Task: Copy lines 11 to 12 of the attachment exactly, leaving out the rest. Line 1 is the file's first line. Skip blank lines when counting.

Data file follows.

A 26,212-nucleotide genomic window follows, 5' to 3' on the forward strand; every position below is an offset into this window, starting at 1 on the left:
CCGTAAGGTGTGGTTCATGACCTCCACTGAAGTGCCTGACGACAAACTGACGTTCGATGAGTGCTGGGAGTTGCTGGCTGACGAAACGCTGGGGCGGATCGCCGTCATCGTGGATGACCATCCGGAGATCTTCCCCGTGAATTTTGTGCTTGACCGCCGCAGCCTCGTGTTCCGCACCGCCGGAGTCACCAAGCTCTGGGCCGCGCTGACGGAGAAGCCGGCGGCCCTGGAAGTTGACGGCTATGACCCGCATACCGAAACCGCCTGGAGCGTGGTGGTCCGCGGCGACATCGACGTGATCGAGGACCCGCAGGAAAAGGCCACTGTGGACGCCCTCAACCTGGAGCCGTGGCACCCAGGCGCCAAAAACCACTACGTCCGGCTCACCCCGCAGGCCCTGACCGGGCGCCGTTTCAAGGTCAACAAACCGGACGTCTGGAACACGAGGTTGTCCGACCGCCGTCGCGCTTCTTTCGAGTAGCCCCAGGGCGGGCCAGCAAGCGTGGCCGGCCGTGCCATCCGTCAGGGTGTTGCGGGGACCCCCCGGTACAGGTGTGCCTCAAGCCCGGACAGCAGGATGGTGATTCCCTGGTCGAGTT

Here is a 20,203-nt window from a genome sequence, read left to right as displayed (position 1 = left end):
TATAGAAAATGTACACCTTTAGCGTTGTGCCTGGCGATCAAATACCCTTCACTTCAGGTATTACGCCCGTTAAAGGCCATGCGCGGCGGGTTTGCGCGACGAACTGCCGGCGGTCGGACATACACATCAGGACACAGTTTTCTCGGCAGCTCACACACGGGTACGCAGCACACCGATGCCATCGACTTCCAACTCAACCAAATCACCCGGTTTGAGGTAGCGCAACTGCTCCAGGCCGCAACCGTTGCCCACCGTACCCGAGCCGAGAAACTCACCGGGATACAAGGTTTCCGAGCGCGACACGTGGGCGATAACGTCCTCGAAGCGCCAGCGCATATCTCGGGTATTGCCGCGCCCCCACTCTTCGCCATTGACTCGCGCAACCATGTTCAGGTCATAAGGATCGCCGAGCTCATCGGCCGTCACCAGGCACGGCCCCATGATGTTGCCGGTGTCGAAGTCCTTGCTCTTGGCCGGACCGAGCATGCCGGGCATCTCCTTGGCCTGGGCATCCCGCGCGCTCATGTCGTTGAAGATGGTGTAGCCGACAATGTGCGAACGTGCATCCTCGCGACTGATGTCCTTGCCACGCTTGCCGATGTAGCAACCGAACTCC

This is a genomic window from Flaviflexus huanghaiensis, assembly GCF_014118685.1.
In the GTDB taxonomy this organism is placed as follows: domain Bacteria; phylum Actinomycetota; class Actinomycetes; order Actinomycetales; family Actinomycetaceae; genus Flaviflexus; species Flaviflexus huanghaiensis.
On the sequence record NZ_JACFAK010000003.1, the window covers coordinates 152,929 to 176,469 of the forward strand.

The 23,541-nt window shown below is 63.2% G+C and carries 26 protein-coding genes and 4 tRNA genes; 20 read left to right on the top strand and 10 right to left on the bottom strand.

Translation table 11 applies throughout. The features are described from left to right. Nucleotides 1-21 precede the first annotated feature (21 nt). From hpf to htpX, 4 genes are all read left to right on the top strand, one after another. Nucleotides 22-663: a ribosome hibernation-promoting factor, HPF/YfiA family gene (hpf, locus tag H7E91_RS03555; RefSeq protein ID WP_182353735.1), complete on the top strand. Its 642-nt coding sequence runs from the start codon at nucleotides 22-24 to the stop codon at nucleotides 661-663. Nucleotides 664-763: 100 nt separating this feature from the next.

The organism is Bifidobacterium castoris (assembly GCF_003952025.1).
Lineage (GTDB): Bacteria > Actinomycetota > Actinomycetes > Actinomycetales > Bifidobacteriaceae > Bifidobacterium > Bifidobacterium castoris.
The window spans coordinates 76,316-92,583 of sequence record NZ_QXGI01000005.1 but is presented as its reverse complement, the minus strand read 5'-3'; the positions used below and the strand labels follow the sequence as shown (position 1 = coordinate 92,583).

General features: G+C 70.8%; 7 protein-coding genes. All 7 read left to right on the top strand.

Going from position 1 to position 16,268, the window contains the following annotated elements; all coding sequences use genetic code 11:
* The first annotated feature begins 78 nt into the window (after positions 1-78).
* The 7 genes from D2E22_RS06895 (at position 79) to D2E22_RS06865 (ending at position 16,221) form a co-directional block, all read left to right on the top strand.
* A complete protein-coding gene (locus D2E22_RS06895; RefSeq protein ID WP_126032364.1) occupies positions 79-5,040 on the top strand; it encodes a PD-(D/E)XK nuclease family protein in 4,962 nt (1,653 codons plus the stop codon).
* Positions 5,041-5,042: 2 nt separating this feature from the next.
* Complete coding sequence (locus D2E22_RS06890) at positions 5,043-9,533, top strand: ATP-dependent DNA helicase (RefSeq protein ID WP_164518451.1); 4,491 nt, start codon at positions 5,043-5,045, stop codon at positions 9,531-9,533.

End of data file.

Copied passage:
Lineage (GTDB): Bacteria > Actinomycetota > Actinomycetes > Actinomycetales > Bifidobacteriaceae > Bifidobacterium > Bifidobacterium castoris.
The window spans coordinates 76,316-92,583 of sequence record NZ_QXGI01000005.1 but is presented as its reverse complement, the minus strand read 5'-3'; the positions used below and the strand labels follow the sequence as shown (position 1 = coordinate 92,583).